Businesses that employ 100 or more people will have to either require workers to get a COVID-19 vaccine or get tested weekly beginning Jan. 4, the Biden administration has announced.
The federal Occupational Safety and Health Administration today issued a temporary emergency rule that implements a vaccine mandate that President Biden first rolled out in September. The emergency rule takes effect Friday and allows OSHA to fine companies more than $136,532 for a willful violation and nearly $13,653 per individual violation.
Employers will have to determine the vaccination status of each employee in the workplace. Exceptions to the emergency rule include employees who work at home or exclusively outdoors, as well as workers “who do not report to a workplace where other individuals such as coworkers or customers are present,” according to the Grand Rapids Area Chamber of Commerce.
Beginning Dec. 5, employers also must give workers up to four hours of paid time off to get a vaccine, and paid leave if they feel any side effects from a vaccine. Employees who opt to not get vaccinated would have to wear a face mask at work indoors or in a vehicle with another person. Employers would not have to pay to have unvaccinated workers tested.
“After two months of waiting and wondering, this complicated mandate puts job providers in an incredibly difficult position as they work to manage significant talent and supply chain issues during a hectic fourth quarter,” Andy Johnston, vice president of government affairs for the Grand Rapids Chamber, said in a statement. “While we object to this government mandate on free enterprise, we will work to help employers and employees through this and call on state and federal regulators to be flexible and apply common sense whenever possible.”
Legal challenges likely
In effect for six months as OSHA prepares a final, permanent regulation, the 490-page emergency rule is sure to get tested in court.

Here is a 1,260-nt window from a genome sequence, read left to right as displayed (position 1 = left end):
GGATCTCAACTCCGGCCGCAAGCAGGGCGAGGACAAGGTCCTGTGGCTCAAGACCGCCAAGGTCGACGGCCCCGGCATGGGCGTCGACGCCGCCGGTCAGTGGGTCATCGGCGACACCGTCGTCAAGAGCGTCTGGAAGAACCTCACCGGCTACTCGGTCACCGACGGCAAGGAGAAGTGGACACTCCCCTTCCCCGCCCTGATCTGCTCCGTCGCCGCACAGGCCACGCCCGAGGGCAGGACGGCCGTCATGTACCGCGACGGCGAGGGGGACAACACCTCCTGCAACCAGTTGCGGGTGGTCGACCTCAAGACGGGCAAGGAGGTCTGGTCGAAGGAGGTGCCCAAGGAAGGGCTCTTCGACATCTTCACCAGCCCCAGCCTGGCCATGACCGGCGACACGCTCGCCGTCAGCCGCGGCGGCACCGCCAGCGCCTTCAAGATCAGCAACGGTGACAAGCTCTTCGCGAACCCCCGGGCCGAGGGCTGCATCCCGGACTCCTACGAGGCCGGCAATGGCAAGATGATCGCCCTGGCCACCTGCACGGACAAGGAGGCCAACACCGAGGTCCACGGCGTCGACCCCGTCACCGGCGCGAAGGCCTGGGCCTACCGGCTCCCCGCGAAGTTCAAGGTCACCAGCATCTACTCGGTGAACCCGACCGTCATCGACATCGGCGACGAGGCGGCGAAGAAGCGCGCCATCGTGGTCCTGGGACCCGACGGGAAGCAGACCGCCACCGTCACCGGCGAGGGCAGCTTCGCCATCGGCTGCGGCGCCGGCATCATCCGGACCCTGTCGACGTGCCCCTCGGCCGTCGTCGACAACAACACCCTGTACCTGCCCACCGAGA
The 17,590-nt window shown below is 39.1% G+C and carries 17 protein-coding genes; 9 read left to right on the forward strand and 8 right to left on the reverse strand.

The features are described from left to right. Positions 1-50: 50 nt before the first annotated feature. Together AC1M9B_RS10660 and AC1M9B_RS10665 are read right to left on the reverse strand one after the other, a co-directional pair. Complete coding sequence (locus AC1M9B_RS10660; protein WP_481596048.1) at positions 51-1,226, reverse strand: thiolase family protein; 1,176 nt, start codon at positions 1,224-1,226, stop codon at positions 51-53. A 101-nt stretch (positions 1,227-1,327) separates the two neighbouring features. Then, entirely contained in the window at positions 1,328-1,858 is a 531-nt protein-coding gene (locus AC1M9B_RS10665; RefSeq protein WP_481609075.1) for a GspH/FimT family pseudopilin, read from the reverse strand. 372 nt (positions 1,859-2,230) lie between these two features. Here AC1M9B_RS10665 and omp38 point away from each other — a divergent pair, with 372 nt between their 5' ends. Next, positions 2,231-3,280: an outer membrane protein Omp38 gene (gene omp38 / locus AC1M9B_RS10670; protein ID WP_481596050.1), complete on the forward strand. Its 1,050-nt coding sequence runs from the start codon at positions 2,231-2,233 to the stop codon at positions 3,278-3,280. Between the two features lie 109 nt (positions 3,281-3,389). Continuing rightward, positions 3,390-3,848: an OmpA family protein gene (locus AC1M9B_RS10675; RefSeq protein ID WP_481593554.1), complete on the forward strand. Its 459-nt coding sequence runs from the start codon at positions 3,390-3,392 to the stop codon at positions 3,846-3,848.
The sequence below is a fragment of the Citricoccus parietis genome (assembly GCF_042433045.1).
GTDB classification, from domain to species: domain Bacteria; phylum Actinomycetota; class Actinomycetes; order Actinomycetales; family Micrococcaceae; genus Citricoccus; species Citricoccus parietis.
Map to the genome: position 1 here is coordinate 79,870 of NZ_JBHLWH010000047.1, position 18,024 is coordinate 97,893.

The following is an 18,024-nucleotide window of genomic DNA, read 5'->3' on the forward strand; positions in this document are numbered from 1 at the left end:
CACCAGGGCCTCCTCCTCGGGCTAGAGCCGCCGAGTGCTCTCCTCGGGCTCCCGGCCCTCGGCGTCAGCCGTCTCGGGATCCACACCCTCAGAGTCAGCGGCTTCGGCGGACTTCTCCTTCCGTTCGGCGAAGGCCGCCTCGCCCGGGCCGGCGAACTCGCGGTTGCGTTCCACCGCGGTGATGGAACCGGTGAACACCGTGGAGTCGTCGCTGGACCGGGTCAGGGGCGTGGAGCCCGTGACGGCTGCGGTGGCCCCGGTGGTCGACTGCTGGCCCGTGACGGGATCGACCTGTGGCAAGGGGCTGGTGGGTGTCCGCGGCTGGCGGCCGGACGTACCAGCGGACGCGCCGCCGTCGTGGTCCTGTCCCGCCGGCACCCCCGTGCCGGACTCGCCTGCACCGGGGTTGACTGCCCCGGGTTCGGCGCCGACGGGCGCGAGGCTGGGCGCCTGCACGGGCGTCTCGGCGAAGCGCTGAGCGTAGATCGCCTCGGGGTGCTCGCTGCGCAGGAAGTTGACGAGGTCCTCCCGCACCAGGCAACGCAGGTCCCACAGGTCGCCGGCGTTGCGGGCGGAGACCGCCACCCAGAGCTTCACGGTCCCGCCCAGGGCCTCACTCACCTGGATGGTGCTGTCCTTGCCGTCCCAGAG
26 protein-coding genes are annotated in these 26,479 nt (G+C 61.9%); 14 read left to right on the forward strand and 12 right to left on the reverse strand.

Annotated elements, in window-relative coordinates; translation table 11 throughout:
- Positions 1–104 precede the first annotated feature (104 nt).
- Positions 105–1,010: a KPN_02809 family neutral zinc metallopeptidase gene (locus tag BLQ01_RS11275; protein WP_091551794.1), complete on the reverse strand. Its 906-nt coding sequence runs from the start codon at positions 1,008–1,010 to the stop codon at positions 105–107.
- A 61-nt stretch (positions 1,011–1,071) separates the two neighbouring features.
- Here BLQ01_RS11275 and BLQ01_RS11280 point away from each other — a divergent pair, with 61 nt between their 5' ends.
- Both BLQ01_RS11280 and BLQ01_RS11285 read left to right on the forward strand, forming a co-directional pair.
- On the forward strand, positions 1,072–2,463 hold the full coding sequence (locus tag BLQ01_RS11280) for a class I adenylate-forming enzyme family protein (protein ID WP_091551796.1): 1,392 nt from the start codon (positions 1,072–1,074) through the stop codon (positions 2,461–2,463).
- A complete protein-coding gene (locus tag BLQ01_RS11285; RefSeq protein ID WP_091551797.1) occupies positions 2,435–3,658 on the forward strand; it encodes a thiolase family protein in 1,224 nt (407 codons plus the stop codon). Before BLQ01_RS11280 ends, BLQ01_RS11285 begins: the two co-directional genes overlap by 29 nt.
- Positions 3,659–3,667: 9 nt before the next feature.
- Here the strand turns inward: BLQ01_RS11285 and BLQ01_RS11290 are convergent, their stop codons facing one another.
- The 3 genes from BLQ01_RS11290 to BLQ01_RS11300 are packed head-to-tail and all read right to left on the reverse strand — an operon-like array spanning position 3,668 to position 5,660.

Several business associations and attorneys general in more than 20 states have promised to challenge the emergency rule.
“You can rest assured this will absolutely be challenged in court,” Small Business Association of Michigan President Brian Calley said in a Thursday afternoon briefing. “Once it’s filed with the Federal Register (on Friday), you will immediately see state attorneys general and other parties that will file all over the country.”
SBAM on Thursday posted an FAQ section on its website that noted it “opposes all government mandates that dictate the terms of employment between employers and employers.”
Attorneys from Warner Norcross + Judd LLP wrote in an email to clients that the emergency rule “will face substantial legal challenges and, as a result, could be further delayed or rejected.”
Marshall Grate, a labor and employment attorney for the Grand Rapids office of Clark Hill PLC, believes courts will uphold the emergency rule. Citing court precedents going back decades, plus medical and religious exemptions built into the emergency rule, Grate believes the federal government would prevail in the coming legal challenges.
“I think it’s highly likely, if there’s a legal challenge, that it would be rejected by the courts, based on solid legal precedent that goes back more than 100 years,” he said. “From a legal standpoint, the administration is probably within solid grounds to issue a mandate for vaccinations, and the courts are most likely to uphold that mandate, especially where they made exemptions for people with medical issues” and religious reasons.
A history buff, Grate notes that while vaccinations can be controversial, historical precedence goes back to the American Revolution when George Washington in 1777 required soldiers joining the Continental Army to get a vaccination available then against smallpox.